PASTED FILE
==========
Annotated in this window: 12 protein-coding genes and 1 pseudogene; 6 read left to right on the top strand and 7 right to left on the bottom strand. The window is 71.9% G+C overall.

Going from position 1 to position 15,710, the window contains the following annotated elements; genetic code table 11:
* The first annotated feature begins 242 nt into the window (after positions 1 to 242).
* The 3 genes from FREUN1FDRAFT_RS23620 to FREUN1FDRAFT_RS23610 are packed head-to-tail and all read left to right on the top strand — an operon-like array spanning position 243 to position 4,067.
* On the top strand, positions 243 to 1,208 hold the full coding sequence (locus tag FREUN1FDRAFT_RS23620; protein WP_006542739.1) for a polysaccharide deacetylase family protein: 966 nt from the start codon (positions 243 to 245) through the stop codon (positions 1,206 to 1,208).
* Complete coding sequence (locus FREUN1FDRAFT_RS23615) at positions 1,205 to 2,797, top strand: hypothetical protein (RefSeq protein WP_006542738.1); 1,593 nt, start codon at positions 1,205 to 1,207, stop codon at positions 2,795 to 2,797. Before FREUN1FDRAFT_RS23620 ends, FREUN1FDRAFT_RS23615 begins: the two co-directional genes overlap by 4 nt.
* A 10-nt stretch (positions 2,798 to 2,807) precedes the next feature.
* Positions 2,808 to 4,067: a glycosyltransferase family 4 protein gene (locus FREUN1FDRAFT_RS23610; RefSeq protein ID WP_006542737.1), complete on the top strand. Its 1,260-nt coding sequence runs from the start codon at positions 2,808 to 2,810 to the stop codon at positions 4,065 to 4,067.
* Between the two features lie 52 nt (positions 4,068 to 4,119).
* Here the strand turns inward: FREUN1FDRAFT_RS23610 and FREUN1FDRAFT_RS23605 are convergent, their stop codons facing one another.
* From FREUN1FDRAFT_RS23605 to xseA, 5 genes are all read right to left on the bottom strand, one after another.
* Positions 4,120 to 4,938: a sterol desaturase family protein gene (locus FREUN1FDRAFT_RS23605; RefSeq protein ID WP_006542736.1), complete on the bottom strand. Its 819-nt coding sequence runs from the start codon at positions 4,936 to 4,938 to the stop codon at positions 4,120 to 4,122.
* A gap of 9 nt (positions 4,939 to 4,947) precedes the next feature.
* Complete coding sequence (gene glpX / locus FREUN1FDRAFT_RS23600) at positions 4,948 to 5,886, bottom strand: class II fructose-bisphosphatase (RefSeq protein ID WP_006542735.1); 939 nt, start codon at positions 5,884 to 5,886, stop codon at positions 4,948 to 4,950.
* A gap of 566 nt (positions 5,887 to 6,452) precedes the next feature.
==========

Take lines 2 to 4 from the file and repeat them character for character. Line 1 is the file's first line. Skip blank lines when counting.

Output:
Going from position 1 to position 15,710, the window contains the following annotated elements; genetic code table 11:
* The first annotated feature begins 242 nt into the window (after positions 1 to 242).
* The 3 genes from FREUN1FDRAFT_RS23620 to FREUN1FDRAFT_RS23610 are packed head-to-tail and all read left to right on the top strand — an operon-like array spanning position 243 to position 4,067.